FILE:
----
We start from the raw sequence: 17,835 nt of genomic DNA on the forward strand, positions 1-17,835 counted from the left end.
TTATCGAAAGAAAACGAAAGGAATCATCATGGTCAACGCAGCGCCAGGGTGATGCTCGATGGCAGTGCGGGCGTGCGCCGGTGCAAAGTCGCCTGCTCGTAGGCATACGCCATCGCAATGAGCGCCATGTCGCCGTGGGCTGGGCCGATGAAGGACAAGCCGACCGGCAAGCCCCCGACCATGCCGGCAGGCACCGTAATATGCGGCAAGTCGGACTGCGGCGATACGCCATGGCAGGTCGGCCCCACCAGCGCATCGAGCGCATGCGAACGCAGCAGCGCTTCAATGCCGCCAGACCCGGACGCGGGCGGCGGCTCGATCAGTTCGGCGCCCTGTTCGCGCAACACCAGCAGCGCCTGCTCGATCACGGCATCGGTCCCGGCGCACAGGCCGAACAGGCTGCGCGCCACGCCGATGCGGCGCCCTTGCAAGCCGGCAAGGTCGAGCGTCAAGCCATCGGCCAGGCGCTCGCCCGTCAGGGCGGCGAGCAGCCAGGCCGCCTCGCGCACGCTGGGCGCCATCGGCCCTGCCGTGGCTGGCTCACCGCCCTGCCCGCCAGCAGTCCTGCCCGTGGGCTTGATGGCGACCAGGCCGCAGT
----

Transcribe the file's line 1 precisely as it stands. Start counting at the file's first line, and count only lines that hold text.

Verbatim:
We start from the raw sequence: 17,835 nt of genomic DNA on the forward strand, positions 1-17,835 counted from the left end.